Organic farming does decrease1 yield to some extent, but there are organic methods that can be used to organically achieve yields nearly as high as conventional methods. Anyway, I just thought I'd provide some info on pesticide use, chemical fertilizers, and organic farming:

  • Use of organic fertilizer could, according to various studies, reduce CO2 (a greenhouse gas) emissions by up to 50% through less respiration and lowered energy use.
  • The EPA has documented contamination of groundwater by pesticides in 38 states. (But keep in mind that organic != no toxic pesticides.)
  • Run-off of pesticides can contribute to pollution. (So can organic pesticides, though.)
  • Pesticide treadmill

"Certified Organic" is probably a poor marker for "environmentally friendly", and worse for "healthy". If you want your diet to be more environmentally friendly, you should probably consider eating less meat and perhaps buying locally-grown food.

1 When I wrote this initially, I said 'increase'. Surely that's a typo.

Setting aside issues of nutrition and environmental consciousness raised in other writeups in this node, there are three reasons why for me (and maybe for you, too) buying organic food is not a waste of money:
  1. Taste -- I have found that in many cases organically produced milk, eggs, meat, and other products simply taste better than the regular mass-produced agricultural goods you find on supermarket shelves. I found the eggs and milk to be fresher and to have a richer flavor. And there's no comparison with rice cakes: regular plain supermarket rice cakes taste like styrofoam. The organic brown rice cakes I've switched to have a crisp texture and a nice flavor. I don't mind eating them by themselves, whereas with regular rice cakes I either have to get a flavored variety or put something on them.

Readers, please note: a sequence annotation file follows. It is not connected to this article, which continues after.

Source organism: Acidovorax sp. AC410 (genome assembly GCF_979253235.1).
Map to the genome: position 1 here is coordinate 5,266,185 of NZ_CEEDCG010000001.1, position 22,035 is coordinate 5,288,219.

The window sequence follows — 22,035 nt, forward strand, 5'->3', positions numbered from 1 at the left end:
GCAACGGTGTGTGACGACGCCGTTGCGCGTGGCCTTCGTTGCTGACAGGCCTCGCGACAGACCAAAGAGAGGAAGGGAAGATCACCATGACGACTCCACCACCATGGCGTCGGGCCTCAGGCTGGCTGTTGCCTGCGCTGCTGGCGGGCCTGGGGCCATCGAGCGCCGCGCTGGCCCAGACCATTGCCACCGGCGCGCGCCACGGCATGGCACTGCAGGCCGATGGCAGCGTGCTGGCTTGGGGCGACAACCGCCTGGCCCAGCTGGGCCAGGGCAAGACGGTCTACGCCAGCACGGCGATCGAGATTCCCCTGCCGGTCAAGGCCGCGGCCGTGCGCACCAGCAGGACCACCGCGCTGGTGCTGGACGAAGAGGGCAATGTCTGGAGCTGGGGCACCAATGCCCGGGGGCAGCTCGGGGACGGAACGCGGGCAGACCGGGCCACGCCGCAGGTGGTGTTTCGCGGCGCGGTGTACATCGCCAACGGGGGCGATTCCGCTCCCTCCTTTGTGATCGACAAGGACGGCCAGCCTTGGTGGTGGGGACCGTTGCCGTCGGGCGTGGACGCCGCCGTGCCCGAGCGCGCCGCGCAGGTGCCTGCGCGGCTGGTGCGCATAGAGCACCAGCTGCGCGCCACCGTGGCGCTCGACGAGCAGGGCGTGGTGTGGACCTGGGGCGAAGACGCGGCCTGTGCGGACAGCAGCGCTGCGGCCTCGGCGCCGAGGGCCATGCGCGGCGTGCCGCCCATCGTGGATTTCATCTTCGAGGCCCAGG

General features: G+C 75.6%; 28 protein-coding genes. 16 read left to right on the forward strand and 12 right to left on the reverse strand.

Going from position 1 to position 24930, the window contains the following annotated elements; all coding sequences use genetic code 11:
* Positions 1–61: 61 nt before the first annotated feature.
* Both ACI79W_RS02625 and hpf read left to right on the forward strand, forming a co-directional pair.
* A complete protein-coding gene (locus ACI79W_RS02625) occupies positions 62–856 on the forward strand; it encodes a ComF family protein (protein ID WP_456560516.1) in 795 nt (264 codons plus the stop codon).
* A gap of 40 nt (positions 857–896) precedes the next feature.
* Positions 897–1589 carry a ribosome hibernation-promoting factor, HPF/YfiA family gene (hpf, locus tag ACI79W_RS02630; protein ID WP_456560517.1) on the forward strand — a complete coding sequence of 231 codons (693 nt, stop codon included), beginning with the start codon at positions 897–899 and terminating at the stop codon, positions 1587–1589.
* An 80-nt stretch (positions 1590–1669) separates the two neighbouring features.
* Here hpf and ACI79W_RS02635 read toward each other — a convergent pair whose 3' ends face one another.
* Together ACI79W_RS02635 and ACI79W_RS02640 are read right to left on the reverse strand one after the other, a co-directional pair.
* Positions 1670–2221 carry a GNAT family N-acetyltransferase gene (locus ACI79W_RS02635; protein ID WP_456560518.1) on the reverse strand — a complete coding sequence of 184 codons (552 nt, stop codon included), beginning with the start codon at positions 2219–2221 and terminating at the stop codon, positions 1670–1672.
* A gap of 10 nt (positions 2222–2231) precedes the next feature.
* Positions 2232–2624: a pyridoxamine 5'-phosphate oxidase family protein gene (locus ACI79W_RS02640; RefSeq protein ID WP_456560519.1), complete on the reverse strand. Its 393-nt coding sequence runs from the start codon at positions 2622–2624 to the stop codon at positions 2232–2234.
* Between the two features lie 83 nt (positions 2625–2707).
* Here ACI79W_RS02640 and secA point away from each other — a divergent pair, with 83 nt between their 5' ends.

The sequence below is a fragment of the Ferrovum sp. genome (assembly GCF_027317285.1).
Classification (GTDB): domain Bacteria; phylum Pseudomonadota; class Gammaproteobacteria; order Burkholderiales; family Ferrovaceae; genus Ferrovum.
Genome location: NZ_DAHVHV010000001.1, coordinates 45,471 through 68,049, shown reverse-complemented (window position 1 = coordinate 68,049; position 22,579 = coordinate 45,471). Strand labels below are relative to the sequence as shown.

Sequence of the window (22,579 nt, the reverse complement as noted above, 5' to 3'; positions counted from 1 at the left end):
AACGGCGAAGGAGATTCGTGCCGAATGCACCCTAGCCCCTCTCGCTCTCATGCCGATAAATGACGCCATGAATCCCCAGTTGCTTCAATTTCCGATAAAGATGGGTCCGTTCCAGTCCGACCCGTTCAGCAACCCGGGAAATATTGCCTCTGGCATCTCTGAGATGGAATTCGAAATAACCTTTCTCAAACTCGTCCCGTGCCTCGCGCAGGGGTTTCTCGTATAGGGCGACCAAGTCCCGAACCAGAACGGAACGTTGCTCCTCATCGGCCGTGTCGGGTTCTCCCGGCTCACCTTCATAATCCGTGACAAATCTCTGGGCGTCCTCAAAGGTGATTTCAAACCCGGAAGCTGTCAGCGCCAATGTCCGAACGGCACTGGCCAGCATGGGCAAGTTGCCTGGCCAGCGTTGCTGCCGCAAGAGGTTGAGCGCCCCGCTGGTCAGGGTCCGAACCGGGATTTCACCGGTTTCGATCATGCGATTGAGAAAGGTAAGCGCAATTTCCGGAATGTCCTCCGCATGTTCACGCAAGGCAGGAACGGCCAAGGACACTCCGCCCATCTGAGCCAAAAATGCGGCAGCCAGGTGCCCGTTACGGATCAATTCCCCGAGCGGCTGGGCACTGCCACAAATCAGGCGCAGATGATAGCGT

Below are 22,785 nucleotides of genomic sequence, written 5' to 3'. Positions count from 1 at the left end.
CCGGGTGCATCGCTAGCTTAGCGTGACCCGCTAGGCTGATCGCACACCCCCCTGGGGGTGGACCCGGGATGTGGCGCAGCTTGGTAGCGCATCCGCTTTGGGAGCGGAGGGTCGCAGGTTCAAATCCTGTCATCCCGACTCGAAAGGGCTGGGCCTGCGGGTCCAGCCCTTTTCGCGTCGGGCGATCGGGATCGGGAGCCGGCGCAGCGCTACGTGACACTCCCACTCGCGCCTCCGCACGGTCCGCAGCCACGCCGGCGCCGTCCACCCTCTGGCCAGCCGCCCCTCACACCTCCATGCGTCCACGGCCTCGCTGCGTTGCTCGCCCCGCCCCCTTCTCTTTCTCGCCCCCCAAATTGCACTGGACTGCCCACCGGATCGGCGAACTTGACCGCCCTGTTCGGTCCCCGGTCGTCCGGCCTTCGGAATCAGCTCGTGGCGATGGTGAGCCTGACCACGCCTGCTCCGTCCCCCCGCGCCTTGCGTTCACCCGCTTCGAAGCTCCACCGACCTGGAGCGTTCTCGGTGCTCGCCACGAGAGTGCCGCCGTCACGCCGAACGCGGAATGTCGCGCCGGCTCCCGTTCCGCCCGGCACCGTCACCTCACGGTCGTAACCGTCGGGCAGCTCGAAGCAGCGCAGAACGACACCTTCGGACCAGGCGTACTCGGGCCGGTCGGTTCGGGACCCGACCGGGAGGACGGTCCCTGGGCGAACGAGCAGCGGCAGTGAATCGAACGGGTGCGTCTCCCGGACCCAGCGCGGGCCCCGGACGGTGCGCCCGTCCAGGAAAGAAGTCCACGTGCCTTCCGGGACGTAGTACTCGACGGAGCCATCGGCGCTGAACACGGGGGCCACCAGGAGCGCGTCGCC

So, if taste is a concern when you get groceries, you might find that some organic brands please your palate more than non-organic brands. The organic foods will be more expensive, but filet mignon is also more expensive than hamburger. Ultimately, one has to do a cost-benefit analysis on the food one buys; for me, some organic foods are worth it. Nothing I buy at the grocery store will be more expensive than eating out at a decent restaurant.

  2. Special Dietary Concerns -- I'm gluten intolerant, but I love pasta. Regular food manufacturers act like people like me don't exist, but organic pasta makers have been more than happy to provide a wide array of rice, corn, and lentil pastas for my cooking pleasure. Organic food companies also offer gluten-free breads, crackers, you name it. Most anyone with special dietary needs (lactose intolerance, diabetes, soy intolerance, etc.) can get their needs met in the organic foods section, because organic manufacturers specialize in health-promoting foods, and part of that involves catering to those with special-needs diets.

  3. Buying Organic Encourages Organic Production -- In the above writeups, it is argued that one person's buying habits can't affect Big Agrobusiness. I disagree. As the Big Guys see that the little organic farms are doing a booming business with hippies and vegetarians and yuppies and gourmets alike, they'll take notice. And other little family farms who can't compete with the big industrial farms will be more likely to produce organic goods because it's a lucrative niche market.

    If people buy organic, the end result will be the increasing availability of organic goods, more goods to chose from, and lower costs overall as more producers (large and small) start competing in the market. (And maybe, just maybe, someday I'll be able to buy inexpensive rice pasta from "regular" pastamakers.)

    I've seen this happening in just the past few years here in Columbus, Ohio as the larger supermarkets have picked up on the success that smaller local whole foods supermarkets like Wild Oats have had. Voila! Sushi counters and organic foods sections have popped up all over the place.

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